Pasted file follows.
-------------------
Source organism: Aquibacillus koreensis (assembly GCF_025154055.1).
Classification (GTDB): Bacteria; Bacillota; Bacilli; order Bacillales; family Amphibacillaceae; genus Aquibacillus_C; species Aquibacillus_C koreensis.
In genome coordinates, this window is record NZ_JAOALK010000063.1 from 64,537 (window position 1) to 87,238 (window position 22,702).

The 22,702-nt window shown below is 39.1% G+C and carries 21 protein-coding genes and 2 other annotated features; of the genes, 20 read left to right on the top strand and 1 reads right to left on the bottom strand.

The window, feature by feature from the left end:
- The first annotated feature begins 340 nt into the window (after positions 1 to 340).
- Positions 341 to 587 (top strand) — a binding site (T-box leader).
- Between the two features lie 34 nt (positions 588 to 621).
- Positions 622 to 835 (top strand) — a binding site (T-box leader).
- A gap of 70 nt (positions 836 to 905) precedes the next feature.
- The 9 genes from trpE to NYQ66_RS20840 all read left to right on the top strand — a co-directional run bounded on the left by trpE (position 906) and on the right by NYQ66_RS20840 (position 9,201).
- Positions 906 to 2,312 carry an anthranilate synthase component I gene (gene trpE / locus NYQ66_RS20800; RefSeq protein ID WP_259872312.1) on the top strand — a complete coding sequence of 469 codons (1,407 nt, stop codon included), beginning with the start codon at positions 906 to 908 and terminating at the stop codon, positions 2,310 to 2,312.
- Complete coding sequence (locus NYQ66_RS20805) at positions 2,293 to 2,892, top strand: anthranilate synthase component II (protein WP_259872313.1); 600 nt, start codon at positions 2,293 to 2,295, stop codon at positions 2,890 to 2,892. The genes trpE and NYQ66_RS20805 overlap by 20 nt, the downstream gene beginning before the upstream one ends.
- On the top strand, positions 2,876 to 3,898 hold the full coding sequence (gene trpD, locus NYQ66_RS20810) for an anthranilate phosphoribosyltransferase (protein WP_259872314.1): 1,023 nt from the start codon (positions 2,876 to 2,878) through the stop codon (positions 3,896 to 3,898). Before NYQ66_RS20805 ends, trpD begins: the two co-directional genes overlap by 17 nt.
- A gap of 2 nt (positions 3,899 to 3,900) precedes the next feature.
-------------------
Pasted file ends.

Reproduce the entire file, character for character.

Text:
Source organism: Aquibacillus koreensis (assembly GCF_025154055.1).
Classification (GTDB): Bacteria; Bacillota; Bacilli; order Bacillales; family Amphibacillaceae; genus Aquibacillus_C; species Aquibacillus_C koreensis.
In genome coordinates, this window is record NZ_JAOALK010000063.1 from 64,537 (window position 1) to 87,238 (window position 22,702).

The 22,702-nt window shown below is 39.1% G+C and carries 21 protein-coding genes and 2 other annotated features; of the genes, 20 read left to right on the top strand and 1 reads right to left on the bottom strand.

The window, feature by feature from the left end:
- The first annotated feature begins 340 nt into the window (after positions 1 to 340).
- Positions 341 to 587 (top strand) — a binding site (T-box leader).
- Between the two features lie 34 nt (positions 588 to 621).
- Positions 622 to 835 (top strand) — a binding site (T-box leader).
- A gap of 70 nt (positions 836 to 905) precedes the next feature.
- The 9 genes from trpE to NYQ66_RS20840 all read left to right on the top strand — a co-directional run bounded on the left by trpE (position 906) and on the right by NYQ66_RS20840 (position 9,201).
- Positions 906 to 2,312 carry an anthranilate synthase component I gene (gene trpE / locus NYQ66_RS20800; RefSeq protein ID WP_259872312.1) on the top strand — a complete coding sequence of 469 codons (1,407 nt, stop codon included), beginning with the start codon at positions 906 to 908 and terminating at the stop codon, positions 2,310 to 2,312.
- Complete coding sequence (locus NYQ66_RS20805) at positions 2,293 to 2,892, top strand: anthranilate synthase component II (protein WP_259872313.1); 600 nt, start codon at positions 2,293 to 2,295, stop codon at positions 2,890 to 2,892. The genes trpE and NYQ66_RS20805 overlap by 20 nt, the downstream gene beginning before the upstream one ends.
- On the top strand, positions 2,876 to 3,898 hold the full coding sequence (gene trpD, locus NYQ66_RS20810) for an anthranilate phosphoribosyltransferase (protein WP_259872314.1): 1,023 nt from the start codon (positions 2,876 to 2,878) through the stop codon (positions 3,896 to 3,898). Before NYQ66_RS20805 ends, trpD begins: the two co-directional genes overlap by 17 nt.
- A gap of 2 nt (positions 3,899 to 3,900) precedes the next feature.